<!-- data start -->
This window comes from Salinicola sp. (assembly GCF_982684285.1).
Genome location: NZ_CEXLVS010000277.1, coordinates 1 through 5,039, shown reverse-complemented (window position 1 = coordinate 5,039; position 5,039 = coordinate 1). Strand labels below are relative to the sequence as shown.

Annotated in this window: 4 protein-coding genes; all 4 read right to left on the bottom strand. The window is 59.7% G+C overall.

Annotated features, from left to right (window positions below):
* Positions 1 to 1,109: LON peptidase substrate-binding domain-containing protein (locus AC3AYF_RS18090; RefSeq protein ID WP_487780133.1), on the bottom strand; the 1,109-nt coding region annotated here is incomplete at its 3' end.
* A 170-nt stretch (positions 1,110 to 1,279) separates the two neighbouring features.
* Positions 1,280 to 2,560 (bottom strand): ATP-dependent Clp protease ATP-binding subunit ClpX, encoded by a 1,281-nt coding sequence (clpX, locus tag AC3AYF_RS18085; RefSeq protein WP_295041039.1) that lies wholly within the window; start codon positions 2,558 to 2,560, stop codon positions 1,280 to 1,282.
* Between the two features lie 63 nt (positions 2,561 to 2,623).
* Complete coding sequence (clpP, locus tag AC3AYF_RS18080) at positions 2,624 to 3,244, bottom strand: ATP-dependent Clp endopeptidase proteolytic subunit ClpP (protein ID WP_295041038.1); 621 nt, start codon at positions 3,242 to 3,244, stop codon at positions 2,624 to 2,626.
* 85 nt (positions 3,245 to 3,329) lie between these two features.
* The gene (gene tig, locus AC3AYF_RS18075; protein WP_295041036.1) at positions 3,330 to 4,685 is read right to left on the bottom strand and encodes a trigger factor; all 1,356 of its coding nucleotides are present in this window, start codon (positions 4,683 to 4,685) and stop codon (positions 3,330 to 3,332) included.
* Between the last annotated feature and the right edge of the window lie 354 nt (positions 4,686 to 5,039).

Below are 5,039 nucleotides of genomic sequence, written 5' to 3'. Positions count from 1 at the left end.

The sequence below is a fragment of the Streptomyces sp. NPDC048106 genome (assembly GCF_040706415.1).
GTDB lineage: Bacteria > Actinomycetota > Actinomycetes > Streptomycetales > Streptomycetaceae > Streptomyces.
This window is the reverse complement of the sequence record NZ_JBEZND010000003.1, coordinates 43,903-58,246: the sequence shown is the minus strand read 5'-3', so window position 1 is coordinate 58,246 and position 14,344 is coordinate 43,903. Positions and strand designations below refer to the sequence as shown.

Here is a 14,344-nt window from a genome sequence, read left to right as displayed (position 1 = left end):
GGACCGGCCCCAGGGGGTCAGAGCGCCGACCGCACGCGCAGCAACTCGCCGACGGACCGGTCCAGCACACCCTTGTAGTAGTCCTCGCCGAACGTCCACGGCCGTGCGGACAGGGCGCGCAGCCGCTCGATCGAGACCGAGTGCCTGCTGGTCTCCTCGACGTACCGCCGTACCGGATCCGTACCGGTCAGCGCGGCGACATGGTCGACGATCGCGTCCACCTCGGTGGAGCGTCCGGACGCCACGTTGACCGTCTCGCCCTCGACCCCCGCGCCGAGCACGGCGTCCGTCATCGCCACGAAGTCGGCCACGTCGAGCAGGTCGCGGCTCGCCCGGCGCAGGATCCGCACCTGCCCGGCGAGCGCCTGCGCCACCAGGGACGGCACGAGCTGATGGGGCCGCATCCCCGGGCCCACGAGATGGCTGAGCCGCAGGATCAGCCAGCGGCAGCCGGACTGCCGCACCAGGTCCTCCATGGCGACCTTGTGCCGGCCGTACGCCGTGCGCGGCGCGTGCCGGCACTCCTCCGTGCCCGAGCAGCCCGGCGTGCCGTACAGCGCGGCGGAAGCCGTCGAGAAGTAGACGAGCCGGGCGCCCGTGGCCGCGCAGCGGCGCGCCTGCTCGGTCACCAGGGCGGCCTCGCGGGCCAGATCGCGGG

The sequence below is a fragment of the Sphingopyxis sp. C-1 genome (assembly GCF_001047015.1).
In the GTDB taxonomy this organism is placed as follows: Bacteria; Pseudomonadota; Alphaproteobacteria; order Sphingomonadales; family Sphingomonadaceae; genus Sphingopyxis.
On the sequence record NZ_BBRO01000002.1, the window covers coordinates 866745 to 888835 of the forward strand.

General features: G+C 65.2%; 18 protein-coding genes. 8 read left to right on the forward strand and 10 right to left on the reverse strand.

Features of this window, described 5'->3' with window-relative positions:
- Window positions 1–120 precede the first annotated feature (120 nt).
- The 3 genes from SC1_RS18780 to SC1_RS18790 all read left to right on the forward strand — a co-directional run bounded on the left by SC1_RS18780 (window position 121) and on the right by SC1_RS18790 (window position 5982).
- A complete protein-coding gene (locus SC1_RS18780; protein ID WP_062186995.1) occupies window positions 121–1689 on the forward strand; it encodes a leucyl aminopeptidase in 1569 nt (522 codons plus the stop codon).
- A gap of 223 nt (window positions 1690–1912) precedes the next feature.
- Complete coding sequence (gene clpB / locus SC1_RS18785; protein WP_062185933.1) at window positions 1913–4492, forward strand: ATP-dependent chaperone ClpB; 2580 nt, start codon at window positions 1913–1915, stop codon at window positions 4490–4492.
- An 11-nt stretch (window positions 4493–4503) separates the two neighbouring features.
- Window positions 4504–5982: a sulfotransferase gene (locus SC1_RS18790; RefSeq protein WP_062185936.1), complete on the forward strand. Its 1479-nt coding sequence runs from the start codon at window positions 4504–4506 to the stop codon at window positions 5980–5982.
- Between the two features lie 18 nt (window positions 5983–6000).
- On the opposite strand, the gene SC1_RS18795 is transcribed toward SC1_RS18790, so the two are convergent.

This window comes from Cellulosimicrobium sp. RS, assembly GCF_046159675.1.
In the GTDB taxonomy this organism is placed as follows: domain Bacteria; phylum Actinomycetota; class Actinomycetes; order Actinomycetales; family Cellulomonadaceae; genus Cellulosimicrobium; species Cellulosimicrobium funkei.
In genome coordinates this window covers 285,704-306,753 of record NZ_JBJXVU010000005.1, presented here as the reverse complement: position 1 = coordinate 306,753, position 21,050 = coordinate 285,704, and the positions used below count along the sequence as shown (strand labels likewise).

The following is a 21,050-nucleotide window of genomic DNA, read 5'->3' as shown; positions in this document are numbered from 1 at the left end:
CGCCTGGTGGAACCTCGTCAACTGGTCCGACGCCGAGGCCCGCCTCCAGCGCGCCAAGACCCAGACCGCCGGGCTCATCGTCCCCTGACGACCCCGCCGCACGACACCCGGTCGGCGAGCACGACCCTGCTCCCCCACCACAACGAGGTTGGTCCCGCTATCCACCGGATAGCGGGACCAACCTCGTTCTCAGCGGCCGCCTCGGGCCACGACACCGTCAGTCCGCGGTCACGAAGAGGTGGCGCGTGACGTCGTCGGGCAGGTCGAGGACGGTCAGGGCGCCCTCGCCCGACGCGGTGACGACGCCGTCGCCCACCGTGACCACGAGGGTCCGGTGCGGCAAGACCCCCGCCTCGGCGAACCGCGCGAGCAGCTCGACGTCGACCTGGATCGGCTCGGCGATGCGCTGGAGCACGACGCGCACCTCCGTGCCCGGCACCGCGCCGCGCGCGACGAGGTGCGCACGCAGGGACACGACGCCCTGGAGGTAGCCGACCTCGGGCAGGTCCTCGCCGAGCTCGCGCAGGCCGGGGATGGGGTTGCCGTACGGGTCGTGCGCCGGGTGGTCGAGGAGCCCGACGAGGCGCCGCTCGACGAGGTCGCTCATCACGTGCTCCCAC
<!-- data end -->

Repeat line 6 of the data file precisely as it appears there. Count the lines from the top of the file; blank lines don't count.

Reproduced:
* A 170-nt stretch (positions 1,110 to 1,279) separates the two neighbouring features.